Childhood sweethearts Myra Reddington and Kieran McDonagh have been married for four years. They make no bones about it, they are moving to Dubai to save for a mortgage.
The teachers from Swinford in Co Mayo have been renting in Naas for seven years. Reddington, a primary school teacher, says they have found it very difficult after the rent is paid to put any money aside.
“It doesn’t allow you much of an opportunity to save when you are paying nearly €1,400 in rent a month. It is a lot of money to be gone out of your wage packet initially.”
The 33- year-old describes rent as "empty money, gone in a flash". They are hoping that taking a career break, and moving to Dubai will allow them to save a significant amount towards building or buying a house, as tax-free salaries and free accommodation are on offer to Irish teachers going to the United Arab Emirates (UAE).
The couple are among a group of other Irish teachers meeting in the South William bar in Dublin, all of them planning to emigrate to the UAE in August following successful job applications through Teach and Explore. The agency has recruited 150 Irish teachers, both primary and post-primary, to begin working in the UAE at the end of the summer.
Garrett O’Dowd and Eoin Bolger set up the company in 2014. After teaching in the UAE themselves, they found a gap in the market for an Irish recruitment agency, as most Irish teachers at the time were recruited through British agencies.
O’Dowd says teaching in the UAE is very popular option for Irish teachers, because they have not yet seen the effects of the economic recovery.
"We are getting a lot of people in their early 30s, couples going over looking to save and come back and buy a house for themselves. You are getting an awful lot of newly-qualified teachers or people with two or three years of experience that don't have a permanent job in Ireland."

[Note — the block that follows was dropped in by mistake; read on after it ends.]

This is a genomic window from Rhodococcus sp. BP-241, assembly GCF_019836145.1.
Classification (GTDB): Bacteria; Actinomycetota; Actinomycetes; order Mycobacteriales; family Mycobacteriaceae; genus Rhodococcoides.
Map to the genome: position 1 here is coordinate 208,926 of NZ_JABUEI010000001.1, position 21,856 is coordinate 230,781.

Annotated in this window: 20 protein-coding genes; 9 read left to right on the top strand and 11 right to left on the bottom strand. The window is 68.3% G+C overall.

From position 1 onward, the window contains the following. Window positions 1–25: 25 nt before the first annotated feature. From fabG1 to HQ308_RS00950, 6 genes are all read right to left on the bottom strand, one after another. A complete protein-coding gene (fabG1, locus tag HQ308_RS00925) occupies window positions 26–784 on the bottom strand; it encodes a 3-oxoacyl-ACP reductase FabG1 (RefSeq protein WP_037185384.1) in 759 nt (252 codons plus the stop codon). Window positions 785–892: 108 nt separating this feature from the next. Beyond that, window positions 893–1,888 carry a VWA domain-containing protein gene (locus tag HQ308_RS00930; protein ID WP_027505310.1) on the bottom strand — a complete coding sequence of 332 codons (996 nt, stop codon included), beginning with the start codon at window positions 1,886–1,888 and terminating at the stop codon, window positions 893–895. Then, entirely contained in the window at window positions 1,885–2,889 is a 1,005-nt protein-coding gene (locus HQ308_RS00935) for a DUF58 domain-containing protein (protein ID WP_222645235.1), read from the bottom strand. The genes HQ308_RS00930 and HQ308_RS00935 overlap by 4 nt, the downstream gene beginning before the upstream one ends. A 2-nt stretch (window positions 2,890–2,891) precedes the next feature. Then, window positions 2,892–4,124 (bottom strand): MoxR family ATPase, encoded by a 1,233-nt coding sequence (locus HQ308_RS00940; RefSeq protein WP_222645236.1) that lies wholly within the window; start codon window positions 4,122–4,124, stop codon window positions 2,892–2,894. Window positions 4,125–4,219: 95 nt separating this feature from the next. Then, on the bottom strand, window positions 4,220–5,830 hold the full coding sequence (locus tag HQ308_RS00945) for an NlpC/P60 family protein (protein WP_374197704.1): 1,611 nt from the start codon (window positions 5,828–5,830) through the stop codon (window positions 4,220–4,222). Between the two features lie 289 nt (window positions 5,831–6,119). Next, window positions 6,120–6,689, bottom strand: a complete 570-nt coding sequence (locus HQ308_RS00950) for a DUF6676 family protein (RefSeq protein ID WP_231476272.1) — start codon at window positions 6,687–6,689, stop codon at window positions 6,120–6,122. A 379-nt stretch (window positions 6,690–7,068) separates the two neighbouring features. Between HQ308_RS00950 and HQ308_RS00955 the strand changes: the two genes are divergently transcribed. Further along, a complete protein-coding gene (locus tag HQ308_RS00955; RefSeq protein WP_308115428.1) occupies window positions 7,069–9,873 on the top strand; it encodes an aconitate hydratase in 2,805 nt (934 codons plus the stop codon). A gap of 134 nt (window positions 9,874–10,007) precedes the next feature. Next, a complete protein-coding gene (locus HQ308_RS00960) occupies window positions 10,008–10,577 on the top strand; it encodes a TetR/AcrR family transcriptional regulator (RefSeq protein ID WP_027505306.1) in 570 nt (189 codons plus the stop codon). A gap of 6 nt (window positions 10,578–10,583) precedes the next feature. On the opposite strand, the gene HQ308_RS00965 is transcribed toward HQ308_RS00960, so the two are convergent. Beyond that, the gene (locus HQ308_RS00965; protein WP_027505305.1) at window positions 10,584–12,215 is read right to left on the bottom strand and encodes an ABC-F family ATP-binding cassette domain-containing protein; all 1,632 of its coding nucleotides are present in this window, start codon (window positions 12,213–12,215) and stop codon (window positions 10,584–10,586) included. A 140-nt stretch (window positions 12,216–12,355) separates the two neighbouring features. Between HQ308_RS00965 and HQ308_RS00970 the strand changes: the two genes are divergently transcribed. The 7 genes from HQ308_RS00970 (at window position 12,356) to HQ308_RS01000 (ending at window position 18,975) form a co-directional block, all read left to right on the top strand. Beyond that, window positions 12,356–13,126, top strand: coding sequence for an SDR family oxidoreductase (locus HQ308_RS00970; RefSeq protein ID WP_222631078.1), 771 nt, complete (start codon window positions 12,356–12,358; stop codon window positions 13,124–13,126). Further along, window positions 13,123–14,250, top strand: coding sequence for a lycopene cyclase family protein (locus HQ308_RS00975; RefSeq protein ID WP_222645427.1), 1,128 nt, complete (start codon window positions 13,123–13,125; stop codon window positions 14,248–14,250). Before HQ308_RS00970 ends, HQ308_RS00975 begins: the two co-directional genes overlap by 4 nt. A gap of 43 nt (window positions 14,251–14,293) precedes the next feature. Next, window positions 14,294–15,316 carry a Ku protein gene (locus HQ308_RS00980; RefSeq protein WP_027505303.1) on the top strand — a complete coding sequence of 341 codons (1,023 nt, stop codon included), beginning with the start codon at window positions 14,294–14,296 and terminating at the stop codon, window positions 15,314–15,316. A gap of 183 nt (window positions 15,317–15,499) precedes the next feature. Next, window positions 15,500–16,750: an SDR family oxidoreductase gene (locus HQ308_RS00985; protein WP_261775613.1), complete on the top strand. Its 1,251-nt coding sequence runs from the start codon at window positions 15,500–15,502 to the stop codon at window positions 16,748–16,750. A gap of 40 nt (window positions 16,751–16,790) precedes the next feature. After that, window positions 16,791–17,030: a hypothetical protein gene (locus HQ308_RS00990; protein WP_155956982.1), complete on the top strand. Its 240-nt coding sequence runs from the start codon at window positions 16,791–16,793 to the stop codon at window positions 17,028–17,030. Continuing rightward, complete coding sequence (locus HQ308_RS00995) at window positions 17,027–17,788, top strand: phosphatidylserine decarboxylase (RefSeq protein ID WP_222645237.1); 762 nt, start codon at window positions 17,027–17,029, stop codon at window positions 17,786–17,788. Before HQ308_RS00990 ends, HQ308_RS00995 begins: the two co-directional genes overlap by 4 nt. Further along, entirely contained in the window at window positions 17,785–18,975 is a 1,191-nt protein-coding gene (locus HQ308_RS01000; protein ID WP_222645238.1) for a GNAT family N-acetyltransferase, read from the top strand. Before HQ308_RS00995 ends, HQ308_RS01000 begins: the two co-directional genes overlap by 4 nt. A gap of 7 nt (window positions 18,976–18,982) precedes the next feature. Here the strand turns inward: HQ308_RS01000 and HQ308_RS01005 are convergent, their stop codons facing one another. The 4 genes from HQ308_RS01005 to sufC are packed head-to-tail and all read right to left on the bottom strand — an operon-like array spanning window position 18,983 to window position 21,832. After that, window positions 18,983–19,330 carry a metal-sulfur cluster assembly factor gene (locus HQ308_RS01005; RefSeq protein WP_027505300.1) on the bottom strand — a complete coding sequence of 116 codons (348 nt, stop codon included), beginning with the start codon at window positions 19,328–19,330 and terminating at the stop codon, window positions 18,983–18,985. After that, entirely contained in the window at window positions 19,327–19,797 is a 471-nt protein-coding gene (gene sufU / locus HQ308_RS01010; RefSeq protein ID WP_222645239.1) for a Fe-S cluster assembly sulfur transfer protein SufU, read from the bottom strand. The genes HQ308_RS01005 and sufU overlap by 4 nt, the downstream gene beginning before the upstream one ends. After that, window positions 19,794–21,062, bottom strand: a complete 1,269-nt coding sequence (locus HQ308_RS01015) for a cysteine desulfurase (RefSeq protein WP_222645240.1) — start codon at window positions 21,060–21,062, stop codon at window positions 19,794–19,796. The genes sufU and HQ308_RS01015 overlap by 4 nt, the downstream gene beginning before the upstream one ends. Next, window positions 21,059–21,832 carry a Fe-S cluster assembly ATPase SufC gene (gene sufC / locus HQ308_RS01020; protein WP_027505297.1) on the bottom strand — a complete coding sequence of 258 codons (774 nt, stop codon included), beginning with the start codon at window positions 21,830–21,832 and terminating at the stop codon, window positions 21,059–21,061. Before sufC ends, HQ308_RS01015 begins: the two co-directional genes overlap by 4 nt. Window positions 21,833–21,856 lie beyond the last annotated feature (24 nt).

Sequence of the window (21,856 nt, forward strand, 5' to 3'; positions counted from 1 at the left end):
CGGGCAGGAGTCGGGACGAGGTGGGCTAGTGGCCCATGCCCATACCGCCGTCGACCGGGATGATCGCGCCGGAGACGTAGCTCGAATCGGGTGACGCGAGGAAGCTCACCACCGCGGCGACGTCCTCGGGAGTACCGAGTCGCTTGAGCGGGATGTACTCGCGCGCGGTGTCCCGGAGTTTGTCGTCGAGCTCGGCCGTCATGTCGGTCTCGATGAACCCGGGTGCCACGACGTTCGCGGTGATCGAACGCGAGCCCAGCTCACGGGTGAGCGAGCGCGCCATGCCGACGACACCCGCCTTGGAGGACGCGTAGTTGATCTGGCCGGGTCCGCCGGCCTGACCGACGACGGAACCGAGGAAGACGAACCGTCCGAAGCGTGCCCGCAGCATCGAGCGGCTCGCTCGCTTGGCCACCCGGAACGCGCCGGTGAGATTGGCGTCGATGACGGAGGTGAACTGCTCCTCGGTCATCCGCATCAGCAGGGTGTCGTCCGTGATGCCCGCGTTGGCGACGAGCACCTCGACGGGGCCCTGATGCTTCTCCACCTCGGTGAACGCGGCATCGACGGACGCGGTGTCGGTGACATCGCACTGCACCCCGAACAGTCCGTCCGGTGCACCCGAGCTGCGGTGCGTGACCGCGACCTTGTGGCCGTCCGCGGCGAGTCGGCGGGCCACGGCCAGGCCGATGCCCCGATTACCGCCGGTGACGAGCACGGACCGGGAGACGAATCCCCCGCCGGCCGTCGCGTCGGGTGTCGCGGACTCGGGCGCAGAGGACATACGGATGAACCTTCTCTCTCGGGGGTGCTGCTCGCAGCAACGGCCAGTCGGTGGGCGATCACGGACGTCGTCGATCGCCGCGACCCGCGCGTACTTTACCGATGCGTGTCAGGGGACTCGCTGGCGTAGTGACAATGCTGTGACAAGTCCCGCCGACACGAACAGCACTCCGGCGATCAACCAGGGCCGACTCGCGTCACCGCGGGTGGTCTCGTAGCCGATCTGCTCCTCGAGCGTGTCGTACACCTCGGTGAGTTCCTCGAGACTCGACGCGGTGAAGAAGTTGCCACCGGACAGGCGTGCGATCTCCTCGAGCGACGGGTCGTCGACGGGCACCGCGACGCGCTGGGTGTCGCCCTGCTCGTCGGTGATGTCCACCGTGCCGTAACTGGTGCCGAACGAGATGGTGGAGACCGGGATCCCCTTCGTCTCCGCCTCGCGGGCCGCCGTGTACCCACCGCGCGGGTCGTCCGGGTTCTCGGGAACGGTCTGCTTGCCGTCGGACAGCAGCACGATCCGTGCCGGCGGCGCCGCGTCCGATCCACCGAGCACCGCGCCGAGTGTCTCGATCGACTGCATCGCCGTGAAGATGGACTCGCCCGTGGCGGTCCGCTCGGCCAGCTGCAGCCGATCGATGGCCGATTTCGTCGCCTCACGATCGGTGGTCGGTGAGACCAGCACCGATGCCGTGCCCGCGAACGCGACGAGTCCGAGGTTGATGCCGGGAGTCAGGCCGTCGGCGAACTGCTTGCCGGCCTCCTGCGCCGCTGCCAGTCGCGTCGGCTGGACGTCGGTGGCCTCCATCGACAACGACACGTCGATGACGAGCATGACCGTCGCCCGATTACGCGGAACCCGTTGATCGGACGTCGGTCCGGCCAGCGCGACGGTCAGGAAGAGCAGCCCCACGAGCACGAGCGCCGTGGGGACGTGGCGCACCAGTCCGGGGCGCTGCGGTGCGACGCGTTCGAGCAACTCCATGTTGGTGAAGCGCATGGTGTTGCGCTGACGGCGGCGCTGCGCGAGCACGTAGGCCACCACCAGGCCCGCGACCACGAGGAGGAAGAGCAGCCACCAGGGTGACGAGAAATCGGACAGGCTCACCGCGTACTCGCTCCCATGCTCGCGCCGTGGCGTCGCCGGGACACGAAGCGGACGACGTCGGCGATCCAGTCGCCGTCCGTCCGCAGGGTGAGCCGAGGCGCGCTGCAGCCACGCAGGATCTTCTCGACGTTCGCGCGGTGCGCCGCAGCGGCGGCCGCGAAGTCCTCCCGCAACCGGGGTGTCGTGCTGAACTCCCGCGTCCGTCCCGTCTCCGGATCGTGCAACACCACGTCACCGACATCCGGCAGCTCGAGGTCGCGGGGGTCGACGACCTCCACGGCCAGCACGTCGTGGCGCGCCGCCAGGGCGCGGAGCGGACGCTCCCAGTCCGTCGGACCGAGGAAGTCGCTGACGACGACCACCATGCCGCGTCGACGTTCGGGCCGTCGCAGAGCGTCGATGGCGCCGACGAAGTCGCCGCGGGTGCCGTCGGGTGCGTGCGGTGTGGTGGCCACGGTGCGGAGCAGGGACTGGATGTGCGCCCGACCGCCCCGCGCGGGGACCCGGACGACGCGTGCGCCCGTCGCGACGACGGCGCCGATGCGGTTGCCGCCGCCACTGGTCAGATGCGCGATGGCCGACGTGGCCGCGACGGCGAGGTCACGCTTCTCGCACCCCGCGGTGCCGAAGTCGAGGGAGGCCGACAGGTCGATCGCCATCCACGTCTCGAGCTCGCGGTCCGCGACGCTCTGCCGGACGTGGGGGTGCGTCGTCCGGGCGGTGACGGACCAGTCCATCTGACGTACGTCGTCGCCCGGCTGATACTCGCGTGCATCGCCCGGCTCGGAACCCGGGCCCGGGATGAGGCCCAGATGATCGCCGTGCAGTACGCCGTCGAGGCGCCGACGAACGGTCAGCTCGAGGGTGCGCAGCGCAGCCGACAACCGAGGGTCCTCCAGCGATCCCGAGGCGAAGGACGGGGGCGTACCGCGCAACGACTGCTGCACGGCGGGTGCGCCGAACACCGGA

The recruitment agency organises for schools from the UAE to come to Ireland and interview teachers, or for an interview via Skype. Most of the teachers recruited will be on one- or two-year contracts in either Dubai or Abu Dhabi. Like many before them they have been drawn to teaching in the UAE by the tax-free salaries, free accommodation, bills paid for and medical care provided.
Teacher salaries in the UAE vary depending on the school, but the norm for a newly-qualified teacher is €2,400 a month. It is slightly less than what is paid to newly-qualified teachers in Ireland, but the take-home pay is much greater because it is tax-free.
Teachers with four or more years experience can be paid anything from €3,200 to €4,000 a month.
Love of travel
There is palpable excitement in the bar. New acquaintances are formed and people who are about to spend two years abroad together clink drinks and tentatively get to know each other.
Among them is Graham Carroll. He is on a career break and going to teach in Dubai. From Drogheda, he teaches French in a girls' school in Finglas. He is leaving for a number of reasons, citing a love of travel and the desire to experience new cultures.
The 32-year-old jokes that he may build a house when he comes home - well that his mum wants him to do anyway.